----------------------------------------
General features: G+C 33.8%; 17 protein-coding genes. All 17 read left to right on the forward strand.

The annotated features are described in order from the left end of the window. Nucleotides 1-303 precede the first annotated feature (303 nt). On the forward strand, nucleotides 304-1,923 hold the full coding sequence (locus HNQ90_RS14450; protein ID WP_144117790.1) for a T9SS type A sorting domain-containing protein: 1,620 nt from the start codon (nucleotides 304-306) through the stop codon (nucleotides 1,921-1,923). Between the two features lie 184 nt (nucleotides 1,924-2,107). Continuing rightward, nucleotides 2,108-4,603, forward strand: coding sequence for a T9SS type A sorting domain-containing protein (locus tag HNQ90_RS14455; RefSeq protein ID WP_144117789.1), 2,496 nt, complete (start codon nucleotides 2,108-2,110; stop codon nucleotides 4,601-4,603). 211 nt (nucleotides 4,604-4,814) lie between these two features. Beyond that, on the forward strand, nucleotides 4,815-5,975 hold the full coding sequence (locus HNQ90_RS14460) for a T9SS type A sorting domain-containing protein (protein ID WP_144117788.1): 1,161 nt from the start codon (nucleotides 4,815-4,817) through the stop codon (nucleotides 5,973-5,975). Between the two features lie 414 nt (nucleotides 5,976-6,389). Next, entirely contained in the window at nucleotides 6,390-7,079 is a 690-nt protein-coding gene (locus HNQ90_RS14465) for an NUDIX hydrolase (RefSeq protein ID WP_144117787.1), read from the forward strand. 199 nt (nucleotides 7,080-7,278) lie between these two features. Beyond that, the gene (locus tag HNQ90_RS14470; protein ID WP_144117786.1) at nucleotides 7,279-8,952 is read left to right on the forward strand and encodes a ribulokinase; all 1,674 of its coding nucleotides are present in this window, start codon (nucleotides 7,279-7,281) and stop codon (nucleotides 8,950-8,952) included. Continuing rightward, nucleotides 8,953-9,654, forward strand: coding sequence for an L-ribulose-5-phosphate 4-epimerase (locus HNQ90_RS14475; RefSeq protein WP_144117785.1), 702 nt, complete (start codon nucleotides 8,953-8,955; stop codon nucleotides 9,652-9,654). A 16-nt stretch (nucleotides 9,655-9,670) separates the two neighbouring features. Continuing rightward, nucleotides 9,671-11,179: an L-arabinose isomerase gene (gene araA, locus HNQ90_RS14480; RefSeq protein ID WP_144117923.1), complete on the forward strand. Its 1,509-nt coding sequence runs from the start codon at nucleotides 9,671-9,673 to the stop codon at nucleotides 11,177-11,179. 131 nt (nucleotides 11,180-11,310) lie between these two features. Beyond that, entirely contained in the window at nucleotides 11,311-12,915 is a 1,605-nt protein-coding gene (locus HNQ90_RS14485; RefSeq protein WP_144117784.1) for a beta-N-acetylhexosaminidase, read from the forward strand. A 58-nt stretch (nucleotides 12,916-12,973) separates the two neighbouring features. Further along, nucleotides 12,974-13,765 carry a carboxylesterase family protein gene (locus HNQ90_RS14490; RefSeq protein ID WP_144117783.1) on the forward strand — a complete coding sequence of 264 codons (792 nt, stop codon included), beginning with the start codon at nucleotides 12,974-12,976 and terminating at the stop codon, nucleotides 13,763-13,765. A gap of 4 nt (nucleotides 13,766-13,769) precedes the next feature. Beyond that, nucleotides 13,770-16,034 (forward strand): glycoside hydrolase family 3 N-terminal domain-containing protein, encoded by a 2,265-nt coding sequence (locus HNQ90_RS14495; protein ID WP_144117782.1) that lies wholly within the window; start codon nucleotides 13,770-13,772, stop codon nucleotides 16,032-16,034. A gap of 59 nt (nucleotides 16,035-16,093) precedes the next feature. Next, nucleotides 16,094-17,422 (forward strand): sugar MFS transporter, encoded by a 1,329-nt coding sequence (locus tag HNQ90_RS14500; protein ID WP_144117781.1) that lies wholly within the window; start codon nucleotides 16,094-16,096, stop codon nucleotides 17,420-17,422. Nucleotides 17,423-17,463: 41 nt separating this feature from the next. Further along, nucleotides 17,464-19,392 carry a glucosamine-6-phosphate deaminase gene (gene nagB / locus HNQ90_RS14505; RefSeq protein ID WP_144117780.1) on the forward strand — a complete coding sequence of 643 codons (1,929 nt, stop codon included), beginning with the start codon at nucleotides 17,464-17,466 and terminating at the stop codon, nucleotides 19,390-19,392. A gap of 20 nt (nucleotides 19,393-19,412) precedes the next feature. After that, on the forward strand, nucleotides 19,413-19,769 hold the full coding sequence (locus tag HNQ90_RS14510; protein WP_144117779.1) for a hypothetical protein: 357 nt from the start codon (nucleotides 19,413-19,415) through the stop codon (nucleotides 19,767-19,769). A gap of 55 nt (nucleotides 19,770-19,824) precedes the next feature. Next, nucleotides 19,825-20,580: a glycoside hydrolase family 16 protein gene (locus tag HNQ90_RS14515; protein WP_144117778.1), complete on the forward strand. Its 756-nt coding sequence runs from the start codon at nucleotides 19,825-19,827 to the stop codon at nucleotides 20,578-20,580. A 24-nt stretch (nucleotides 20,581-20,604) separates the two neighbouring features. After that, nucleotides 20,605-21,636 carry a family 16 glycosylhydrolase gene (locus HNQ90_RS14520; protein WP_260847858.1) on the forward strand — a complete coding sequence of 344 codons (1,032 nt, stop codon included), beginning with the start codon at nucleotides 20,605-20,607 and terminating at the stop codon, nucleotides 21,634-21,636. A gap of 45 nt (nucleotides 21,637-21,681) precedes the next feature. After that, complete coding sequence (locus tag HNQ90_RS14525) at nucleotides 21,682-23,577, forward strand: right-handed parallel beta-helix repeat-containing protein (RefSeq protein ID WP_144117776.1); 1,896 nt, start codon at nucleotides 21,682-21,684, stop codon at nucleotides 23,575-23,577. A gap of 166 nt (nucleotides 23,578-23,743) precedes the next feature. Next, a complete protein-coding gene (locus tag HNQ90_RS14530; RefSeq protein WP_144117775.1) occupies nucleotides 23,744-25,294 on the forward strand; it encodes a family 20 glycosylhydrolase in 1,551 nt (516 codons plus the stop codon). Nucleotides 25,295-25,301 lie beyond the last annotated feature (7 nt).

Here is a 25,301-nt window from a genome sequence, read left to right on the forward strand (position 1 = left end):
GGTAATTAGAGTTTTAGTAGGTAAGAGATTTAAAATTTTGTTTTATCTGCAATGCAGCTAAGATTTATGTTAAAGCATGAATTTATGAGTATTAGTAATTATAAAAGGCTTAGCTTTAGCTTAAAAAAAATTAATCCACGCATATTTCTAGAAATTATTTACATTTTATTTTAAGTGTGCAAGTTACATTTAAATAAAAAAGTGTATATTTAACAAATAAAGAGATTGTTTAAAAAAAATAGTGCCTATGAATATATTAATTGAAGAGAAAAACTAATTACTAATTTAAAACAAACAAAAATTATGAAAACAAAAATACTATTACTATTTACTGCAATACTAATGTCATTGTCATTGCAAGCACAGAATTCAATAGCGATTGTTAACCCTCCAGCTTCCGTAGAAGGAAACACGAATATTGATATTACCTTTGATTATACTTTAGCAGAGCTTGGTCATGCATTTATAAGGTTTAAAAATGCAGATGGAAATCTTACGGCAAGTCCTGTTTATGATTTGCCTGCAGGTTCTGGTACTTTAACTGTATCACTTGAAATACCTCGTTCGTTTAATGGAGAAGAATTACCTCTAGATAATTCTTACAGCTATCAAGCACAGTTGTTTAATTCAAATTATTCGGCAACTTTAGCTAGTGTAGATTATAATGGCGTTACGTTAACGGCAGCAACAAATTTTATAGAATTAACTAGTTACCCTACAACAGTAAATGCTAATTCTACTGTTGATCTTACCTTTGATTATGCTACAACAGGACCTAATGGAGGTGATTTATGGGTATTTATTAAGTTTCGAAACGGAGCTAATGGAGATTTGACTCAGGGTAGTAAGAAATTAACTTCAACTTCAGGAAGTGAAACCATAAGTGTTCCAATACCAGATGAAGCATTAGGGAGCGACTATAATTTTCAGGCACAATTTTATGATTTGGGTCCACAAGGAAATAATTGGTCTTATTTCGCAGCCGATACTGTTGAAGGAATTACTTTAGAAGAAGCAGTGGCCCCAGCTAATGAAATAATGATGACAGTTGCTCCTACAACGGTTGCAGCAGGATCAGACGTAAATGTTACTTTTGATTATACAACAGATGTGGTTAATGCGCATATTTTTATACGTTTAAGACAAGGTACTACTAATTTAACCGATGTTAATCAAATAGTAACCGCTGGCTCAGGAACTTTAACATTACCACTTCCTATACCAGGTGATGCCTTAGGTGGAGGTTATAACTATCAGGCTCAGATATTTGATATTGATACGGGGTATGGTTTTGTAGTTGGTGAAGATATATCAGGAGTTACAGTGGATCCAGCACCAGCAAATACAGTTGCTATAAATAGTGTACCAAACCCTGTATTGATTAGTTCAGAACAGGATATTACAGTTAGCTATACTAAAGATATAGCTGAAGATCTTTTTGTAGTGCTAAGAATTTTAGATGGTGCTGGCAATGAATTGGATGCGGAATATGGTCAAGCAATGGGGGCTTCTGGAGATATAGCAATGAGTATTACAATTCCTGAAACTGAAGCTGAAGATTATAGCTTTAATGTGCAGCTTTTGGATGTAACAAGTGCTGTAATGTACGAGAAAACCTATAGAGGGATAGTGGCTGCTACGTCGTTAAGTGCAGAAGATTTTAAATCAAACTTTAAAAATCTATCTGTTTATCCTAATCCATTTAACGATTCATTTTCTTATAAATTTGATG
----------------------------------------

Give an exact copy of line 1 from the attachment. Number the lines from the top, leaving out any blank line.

General features: G+C 33.8%; 17 protein-coding genes. All 17 read left to right on the forward strand.